Dressing up as a girl became a regular activity when I was home alone. I felt guilty for doing it and felt that something was wrong with me, but I didn’t want to know what it was nor did I want to stop wearing dresses and skirts.

Who knows if I’d have ever started crossdressing had I not played a little girl in a show. I’m sure there are opinions both ways. I love the feeling of wearing dresses, the swish of a chiffon hem against pantyhose, but I love being a man and having a wife and family. So I don’t share that aspect of myself with them.

However, from the couple of surviving photos of me from the play, I didn’t look too unhappy being all dolled up.

Source: Rue La La
Wearing Hemant & Nandita

KISS femulating to celebrate Paul Stanley’s 1977 birthday.

Friday, March 24, 2023

Friends in Dresses

Writing this blog for over 16 years, I have gotten to know a lot of femulators – most by email, but a good number in person. Some I consider friends, others acquaintances, but all of them are sisters.

One of my friends revealed that she went to work en femme on St. Patrick’s Day. It was the first time for her and she did it to support our community, which is being attacked on all fronts.  She wrote, “ being visible here as an out trans person is I think something I need to do.” Even though it was a “complete non issue for everyone” she worked with, it still took a lot of guts to do so and I was so proud of her for doing it.

My friend is not alone. I am aware of others who work and/or live full-time as women. And I am sure that there are a lot more who I am not aware of. 

I like to think that if I was still employed, I would be in skirts and heels in my office by now. Since I am retired, I can’t go to work en femme, but I still dress pretty whenever I can. And now that I am back on my feet, I let the local LGBTQ outreach coordinator know that I am available to do outreach again.

And so it goes.

Source: Rue La La
Wearing Ted Baxter

Richard Simmons
Richard Simmons

Wednesday, March 22, 2023

Got Hips

By Paula Gaikowski

Adding hip pads to my outfits was one of biggest steps in my journey and really improved my look and gave me confidence. It took awhile for me to get there and I had to experiment to find just the right combination of hip versus bum padding.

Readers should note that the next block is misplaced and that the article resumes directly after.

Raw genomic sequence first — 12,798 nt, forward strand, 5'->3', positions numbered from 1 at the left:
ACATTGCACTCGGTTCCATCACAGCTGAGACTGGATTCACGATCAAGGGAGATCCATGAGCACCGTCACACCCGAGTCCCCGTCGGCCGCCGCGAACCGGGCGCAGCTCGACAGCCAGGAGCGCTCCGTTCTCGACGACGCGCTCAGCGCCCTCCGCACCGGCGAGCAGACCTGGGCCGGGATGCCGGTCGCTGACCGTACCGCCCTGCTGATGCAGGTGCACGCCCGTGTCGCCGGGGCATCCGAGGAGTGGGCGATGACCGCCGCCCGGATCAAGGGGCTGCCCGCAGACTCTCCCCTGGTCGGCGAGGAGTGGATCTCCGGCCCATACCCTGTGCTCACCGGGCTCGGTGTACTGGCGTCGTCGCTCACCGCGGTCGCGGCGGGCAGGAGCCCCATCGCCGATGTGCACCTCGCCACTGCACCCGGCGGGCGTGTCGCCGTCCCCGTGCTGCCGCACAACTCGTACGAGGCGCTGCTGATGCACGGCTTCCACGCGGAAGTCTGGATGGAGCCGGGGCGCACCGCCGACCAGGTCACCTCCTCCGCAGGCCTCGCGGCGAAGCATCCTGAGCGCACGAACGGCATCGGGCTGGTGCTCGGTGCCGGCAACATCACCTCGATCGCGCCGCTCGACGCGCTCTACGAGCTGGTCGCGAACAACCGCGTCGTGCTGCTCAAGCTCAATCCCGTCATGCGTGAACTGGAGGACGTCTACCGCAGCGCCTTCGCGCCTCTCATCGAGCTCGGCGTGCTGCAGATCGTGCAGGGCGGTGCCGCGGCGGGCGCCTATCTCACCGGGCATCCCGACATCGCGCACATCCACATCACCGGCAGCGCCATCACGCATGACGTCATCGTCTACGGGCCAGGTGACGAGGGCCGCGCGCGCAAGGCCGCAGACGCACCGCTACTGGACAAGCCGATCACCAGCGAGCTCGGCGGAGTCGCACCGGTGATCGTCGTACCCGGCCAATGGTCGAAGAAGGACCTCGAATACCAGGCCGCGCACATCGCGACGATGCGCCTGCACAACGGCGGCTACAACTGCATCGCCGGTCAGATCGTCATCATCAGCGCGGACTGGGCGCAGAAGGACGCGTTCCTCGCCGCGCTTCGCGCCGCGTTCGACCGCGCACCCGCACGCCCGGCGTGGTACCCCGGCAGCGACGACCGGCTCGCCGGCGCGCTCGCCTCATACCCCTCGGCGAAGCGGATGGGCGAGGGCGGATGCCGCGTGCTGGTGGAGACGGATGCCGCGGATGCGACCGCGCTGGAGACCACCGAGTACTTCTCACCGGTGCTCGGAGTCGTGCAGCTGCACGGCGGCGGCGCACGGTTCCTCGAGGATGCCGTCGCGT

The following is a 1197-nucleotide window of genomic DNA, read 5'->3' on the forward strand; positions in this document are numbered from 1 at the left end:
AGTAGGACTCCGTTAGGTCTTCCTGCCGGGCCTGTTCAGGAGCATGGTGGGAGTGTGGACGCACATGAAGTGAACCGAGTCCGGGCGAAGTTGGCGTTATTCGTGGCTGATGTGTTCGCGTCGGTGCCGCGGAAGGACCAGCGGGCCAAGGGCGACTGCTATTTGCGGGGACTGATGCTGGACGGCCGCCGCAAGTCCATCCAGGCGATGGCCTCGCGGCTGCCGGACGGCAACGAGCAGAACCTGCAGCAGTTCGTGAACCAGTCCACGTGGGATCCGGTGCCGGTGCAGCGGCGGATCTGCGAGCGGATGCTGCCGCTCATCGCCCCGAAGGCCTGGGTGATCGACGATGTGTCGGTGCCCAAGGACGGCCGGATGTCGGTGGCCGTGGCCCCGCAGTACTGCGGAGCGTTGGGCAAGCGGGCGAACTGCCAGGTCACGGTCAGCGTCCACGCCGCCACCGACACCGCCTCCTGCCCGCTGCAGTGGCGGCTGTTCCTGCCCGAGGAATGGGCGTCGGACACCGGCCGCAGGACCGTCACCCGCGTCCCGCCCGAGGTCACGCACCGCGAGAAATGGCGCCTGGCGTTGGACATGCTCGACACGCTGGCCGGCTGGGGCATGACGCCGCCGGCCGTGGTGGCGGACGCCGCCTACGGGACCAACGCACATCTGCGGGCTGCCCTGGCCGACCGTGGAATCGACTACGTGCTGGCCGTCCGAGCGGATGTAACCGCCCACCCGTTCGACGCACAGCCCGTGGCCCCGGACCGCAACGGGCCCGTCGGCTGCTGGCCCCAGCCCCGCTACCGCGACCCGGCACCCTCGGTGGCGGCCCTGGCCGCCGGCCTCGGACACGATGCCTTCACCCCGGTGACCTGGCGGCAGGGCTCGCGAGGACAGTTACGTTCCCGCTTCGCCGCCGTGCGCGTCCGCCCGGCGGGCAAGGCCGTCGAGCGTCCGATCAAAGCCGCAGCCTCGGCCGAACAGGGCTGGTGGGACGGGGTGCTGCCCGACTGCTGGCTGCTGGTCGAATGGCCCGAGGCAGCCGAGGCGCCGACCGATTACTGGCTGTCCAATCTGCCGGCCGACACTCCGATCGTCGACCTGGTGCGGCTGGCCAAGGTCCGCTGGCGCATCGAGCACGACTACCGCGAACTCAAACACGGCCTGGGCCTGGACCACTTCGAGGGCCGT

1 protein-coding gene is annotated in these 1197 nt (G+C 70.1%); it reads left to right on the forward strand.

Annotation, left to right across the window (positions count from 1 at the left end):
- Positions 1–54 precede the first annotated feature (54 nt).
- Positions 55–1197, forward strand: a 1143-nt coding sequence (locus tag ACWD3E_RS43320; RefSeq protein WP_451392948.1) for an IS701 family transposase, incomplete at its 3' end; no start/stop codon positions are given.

What hip pads do for girls like us is to minimize our broad shoulders and produce an hourglass figure. It’s interesting to note that a search on Amazon for hip pads brings up dozens of garments that are used by cisgender women. I thought the market was exclusively for transgender women, however, this seems to be common issue that cisgender women deal with especially when wearing that special dress.

Back in the dark ages of the 90’s, I started to notice the curves on some femulators I saw in magazines, so I started to evaluate different DIY methods. Remember back then there wasn’t any Amazon or Glamour Boutiques, so I was on my own. I started by using the foam packing material that we used at work to ship circuit boards. I had moderate success, but they appeared bulky and a bit too high or a bit too low.

I finally found Classic Curves when the Internet came along and saved up, sent a money order and had the Veronica 2 shipped to my office. A big improvement, I liked the change and silhouette they produced. It was with these hip pads that I gained the confidence to go out in public. All went well until the great purge of 2004 and I had to start building my wardrobe over again. 

Today there is a huge selection of garments and pads out there. At the high end there are silicone pads that can be attached to your body with Holister medical adhesive. These pads run in the hundred$ and look great, but are heavy. 

Next there are padded shapers. These come with soft foam pads that go down the hip and curve around the bum for added shape.  

Finally there are just the foam pads themselves, I have several pair of these and like them because they are light, easy to slip into different foundations and look just right. Some of the padded shapers produce huge hips so I use the foam pads.

I put my foam pads under a pair of control top pantyhose or under my Rago high-waist girdle. There is just enough control to shape and keep things in place. 

I hope this helps in your journey. Happy Femulating.

Source: Rue La La
Wearing Gracia

Billy Crystal
Billy Crystal femulating on television’s The Comedians (2015)>